Moreland said he believes it is strange that while the ’53 Commons bakery no longer contains nuts, Collis Café has not taken the same initiative. He added that he is confused at the fact that Collis Café removed the peanut sauce option from its stir-fry station, but ’53 Commons still has salads at the salad bar containing nuts. 

“Clearly [having dishes with nuts] is a health hazard, so why are they not fixing it?” Moreland said. “ ... If they can’t handle [having dishes with nuts], they shouldn’t do it or they should create a better system.”

Beyond incorrect labeling, students have raised concerns about the ease of possible cross-contamination at some parts of ’53 Commons. Moreland questioned why at the toaster station, the peanut butter and Nutella condiments are not separated.

“There are a lot of things that exist in that area that give people with food allergies anxiety,” he said.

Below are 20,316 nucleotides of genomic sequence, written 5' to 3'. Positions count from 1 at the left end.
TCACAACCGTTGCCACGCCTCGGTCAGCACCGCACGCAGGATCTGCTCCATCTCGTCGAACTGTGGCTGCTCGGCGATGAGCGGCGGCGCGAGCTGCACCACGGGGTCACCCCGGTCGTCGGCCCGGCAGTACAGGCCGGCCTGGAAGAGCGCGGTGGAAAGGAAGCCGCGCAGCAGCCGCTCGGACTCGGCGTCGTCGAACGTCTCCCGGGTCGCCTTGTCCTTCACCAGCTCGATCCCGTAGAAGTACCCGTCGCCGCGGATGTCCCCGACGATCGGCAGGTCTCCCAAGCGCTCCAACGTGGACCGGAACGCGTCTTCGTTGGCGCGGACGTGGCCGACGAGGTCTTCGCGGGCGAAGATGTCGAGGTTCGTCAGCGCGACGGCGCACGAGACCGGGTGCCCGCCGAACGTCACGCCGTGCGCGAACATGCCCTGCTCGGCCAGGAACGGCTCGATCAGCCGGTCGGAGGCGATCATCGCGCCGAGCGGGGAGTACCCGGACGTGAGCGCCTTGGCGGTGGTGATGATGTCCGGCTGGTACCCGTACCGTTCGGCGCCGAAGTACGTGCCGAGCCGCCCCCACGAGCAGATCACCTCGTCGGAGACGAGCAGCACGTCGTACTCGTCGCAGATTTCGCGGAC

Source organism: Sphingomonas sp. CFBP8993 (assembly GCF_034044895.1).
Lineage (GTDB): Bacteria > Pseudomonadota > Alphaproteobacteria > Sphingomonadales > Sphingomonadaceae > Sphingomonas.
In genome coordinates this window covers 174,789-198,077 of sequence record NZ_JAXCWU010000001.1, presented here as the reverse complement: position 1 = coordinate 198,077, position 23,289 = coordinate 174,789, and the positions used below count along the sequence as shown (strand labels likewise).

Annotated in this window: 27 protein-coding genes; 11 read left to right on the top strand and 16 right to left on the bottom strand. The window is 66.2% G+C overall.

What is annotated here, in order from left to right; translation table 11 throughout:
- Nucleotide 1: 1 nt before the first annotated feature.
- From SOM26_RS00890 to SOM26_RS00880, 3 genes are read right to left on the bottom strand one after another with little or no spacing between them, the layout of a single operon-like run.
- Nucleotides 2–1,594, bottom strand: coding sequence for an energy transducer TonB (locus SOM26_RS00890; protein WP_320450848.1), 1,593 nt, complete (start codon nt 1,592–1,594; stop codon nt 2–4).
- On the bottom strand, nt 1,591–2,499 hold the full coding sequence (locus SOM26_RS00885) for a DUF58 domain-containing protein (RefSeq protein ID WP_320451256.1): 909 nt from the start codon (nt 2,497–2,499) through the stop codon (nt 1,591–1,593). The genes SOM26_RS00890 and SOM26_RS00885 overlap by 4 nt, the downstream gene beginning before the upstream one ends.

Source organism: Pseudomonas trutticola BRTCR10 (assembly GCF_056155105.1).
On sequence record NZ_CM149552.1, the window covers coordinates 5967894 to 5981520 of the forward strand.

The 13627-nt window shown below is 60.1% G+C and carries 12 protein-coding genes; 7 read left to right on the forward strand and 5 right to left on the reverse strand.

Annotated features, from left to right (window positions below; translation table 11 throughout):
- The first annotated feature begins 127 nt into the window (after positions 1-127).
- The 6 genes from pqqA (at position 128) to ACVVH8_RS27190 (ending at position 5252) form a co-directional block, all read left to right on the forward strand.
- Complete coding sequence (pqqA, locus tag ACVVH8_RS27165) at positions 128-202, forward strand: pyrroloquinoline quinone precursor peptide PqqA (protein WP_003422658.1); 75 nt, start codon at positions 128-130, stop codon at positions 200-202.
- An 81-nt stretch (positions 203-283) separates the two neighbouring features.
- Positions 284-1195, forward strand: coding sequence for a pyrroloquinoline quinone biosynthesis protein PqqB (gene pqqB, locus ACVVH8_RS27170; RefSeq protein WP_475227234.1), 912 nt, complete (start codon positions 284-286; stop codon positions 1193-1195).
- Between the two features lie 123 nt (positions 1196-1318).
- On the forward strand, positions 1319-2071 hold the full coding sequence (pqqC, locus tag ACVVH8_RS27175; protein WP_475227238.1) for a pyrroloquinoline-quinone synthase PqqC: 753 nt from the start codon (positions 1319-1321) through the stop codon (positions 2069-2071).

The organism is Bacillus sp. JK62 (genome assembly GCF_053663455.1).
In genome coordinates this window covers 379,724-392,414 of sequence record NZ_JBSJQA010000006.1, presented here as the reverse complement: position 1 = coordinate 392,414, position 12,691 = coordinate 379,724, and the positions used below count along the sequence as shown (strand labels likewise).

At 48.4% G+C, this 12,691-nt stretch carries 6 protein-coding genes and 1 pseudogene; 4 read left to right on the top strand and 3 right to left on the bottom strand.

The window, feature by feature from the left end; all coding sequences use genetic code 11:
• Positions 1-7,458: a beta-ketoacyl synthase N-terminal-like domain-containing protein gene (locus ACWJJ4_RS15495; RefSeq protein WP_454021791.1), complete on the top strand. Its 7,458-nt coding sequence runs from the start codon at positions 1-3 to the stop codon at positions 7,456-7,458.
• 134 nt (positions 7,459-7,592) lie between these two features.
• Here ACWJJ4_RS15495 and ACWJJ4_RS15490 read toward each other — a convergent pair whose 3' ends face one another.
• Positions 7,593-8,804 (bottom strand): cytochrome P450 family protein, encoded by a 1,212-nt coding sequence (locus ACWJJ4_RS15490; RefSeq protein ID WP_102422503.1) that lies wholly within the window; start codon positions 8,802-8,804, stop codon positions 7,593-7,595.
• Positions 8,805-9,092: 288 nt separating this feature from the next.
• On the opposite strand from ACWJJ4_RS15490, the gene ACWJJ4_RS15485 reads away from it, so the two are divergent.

Cait McGovern ’21, who is gluten-free, said that she finds it difficult to eat at ’53 Commons, given the dining hall’s select gluten-free options and her fear of possible cross-contamination.

McGovern also noted that even though DDS added a gluten-free sticker to one of the ice cream flavors at ’53 Commons, students use the same scoopers for flavors that contain gluten.

In addition, some students expressed concerns that while some foods are listed by the manufacturers as having possibly been cross-contaminated in their facilities, DDS does not always make this evident. According to Rosenberger, DDS does not list this kind of possible cross-contamination in the allergen labeling present at ’53 Commons.

“If we take into account someone who has a peanut allergy, for example, if we tagged everything that is made in a facility that processes peanuts, they would have nothing to eat,” Rosenberger said.

Some students, however, are bothered by the discrepancy in what possible cross-contaminants are listed online, compared to what is listed in-person. For example, the M&M pancakes offered at ’53 Commons during breakfast are listed online as possibly containing peanuts. However, the in-house allergen label only identifies coconut, milk, wheat and soy.